Bankers sent home as Deutsche starts slashing jobs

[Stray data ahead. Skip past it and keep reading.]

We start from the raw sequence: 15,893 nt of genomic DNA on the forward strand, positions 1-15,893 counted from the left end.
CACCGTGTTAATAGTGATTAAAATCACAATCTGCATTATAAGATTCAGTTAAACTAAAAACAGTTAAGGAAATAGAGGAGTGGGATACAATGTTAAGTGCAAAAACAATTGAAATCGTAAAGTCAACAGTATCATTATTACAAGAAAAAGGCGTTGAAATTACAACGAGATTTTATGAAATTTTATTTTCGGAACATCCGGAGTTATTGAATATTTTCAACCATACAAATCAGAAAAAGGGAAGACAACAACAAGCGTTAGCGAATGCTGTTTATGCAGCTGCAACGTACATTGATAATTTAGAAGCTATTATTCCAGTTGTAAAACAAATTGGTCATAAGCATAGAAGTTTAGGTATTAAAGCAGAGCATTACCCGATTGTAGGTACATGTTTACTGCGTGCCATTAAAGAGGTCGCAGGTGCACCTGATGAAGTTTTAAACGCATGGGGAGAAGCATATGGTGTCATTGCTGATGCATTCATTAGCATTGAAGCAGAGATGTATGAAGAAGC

Deutsche Bank has made the first of the 18,000 job cuts announced on Sunday as part of a radical reorganisation. Staff working in share trading in London, New York and Tokyo were told that their jobs were going. In London, some staff stayed away from work after being told their passes would stop working at 11:00. A spokesperson said the aim of the changes, which will shrink its investment banking business, was to make the bank "leaner and stronger". Deutsche Bank is yet to specify the details of the job cuts, but it will pull out of activities related to trading shares, much of which takes place in London and New York. Deutsche Bank's equities business in Asia is managed out of Hong Kong, but a spokesperson declined to comment on the impact the bank reorganisation would have on job numbers in Asia. With almost 8,000 staff, Deutsche Bank is one of the biggest employers in the City of London. Outside the bank's London HQ staff have been seen speaking on their phones - with some visibly upset - just hours after arriving at work. Some workers have been sent home while others are still waiting to find out whether their jobs are at risk. "We will retain a significant presence here and remain a close partner to our UK clients and to international institutions that want to access the London market," Deutsche Bank said in a statement on Monday. In a conference call, Deutsche Bank chief executive Christian Sewing declined to give regional breakdowns of the job cuts, but confirmed that the process of informing those affected had already begun. He described the job losses as "painful but unavoidable to ensure Deutsche Bank's long-term success".
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